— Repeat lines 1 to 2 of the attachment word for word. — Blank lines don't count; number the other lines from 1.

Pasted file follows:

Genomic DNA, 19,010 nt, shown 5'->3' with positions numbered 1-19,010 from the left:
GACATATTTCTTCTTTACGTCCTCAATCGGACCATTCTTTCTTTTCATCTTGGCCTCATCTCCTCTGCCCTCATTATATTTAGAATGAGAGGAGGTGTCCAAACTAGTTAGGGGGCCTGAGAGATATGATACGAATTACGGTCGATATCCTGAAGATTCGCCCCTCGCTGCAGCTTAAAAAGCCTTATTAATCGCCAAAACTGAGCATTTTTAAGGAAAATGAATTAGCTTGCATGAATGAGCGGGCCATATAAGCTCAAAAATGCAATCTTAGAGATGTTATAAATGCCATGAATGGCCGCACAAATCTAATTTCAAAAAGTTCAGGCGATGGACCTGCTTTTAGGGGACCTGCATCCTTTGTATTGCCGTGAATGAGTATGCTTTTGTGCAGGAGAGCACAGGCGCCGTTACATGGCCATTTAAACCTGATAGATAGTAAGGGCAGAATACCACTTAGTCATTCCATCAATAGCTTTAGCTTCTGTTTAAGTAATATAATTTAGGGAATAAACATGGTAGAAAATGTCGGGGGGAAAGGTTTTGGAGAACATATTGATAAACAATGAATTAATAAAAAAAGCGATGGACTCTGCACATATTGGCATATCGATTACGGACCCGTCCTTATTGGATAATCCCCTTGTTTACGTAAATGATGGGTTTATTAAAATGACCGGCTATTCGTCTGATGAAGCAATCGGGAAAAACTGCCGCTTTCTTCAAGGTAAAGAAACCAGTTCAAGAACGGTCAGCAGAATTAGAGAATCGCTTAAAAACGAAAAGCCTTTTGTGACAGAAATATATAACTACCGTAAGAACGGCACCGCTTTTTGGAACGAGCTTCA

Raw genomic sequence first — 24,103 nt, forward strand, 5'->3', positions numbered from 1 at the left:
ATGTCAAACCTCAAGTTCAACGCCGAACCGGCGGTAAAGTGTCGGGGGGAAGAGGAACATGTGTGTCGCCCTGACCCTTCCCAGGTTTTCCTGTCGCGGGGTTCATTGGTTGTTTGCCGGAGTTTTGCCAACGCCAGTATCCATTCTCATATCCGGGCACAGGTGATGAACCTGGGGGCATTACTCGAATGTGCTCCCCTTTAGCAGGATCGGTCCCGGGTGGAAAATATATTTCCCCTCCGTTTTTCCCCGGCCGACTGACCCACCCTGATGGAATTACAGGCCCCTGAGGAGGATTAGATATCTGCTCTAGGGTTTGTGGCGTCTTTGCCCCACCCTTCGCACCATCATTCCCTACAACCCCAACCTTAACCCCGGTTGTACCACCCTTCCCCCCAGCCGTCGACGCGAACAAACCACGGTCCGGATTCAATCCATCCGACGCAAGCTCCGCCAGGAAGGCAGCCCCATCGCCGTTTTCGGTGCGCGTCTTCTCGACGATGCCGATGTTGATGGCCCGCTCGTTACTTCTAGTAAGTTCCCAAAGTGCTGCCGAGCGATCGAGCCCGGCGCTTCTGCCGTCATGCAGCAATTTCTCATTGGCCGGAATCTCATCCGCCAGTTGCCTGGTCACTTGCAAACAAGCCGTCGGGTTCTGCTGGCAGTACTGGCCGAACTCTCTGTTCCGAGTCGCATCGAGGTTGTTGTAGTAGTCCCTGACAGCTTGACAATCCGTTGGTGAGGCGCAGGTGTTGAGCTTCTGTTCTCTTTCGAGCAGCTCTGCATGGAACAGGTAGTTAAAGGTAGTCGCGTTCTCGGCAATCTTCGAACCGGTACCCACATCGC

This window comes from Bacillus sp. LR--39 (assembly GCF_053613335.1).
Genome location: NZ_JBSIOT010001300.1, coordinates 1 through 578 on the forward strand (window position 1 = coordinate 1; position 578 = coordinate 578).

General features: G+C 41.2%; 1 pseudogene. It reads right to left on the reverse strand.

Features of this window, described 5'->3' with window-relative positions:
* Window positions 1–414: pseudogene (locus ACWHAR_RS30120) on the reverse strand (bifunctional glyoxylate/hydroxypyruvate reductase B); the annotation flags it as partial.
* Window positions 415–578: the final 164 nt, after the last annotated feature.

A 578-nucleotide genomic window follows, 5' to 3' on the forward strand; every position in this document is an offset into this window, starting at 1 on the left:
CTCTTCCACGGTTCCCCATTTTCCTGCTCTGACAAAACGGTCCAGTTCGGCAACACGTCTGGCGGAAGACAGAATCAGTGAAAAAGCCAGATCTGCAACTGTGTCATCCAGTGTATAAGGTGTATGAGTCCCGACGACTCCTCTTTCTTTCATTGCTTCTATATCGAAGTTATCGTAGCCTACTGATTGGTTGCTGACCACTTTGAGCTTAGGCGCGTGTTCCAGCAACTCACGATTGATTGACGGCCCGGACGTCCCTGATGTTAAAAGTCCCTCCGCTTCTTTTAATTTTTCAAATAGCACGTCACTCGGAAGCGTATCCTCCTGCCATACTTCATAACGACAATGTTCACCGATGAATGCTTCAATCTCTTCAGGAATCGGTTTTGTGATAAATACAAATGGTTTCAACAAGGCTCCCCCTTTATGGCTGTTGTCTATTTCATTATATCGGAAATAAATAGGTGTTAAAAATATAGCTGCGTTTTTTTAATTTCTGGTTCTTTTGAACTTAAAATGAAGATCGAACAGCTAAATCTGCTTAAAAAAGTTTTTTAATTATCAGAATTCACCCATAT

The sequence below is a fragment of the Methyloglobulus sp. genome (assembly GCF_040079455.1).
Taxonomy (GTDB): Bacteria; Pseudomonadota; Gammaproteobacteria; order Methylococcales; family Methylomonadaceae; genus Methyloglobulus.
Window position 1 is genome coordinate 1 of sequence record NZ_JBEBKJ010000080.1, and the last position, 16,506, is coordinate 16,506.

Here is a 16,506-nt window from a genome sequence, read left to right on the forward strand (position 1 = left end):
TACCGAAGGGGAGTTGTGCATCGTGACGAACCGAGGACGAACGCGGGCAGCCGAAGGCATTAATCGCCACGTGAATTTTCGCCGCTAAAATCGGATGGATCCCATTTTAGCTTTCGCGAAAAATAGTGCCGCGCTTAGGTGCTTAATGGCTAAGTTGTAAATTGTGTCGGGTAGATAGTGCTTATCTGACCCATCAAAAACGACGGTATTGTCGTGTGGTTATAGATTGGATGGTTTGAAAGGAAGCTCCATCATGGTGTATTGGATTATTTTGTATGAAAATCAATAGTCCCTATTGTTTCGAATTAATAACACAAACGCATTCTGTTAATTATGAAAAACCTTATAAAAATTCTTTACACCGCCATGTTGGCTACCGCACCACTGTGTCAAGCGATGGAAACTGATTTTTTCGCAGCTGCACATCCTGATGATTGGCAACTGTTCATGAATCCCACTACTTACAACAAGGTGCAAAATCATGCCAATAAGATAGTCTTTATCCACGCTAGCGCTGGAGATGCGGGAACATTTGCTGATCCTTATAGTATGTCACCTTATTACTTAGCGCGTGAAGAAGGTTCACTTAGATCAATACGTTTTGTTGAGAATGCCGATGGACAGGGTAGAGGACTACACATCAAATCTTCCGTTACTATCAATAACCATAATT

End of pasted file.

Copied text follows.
Genomic DNA, 19,010 nt, shown 5'->3' with positions numbered 1-19,010 from the left:
GACATATTTCTTCTTTACGTCCTCAATCGGACCATTCTTTCTTTTCATCTTGGCCTCATCTCCTCTGCCCTCATTATATTTAGAATGAGAGGAGGTGTCCAAACTAGTTAGGGGGCCTGAGAGATATGATACGAATTACGGTCGATATCCTGAAGATTCGCCCCTCGCTGCAGCTTAAAAAGCCTTATTAATCGCCAAAACTGAGCATTTTTAAGGAAAATGAATTAGCTTGCATGAATGAGCGGGCCATATAAGCTCAAAAATGCAATCTTAGAGATGTTATAAATGCCATGAATGGCCGCACAAATCTAATTTCAAAAAGTTCAGGCGATGGACCTGCTTTTAGGGGACCTGCATCCTTTGTATTGCCGTGAATGAGTATGCTTTTGTGCAGGAGAGCACAGGCGCCGTTACATGGCCATTTAAACCTGATAGATAGTAAGGGCAGAATACCACTTAGTCATTCCATCAATAGCTTTAGCTTCTGTTTAAGTAATATAATTTAGGGAATAAACATGGTAGAAAATGTCGGGGGGAAAGGTTTTGGAGAACATATTGATAAACAATGAATTAATAAAAAAAGCGATGGACTCTGCACATATTGGCATATCGATTACGGACCCGTCCTTATTGGATAATCCCCTTGTTTACGTAAATGATGGGTTTATTAAAATGACCGGCTATTCGTCTGATGAAGCAATCGGGAAAAACTGCCGCTTTCTTCAAGGTAAAGAAACCAGTTCAAGAACGGTCAGCAGAATTAGAGAATCGCTTAAAAACGAAAAGCCTTTTGTGACAGAAATATATAACTACCGTAAGAACGGCACCGCTTTTTGGAACGAGCTTCA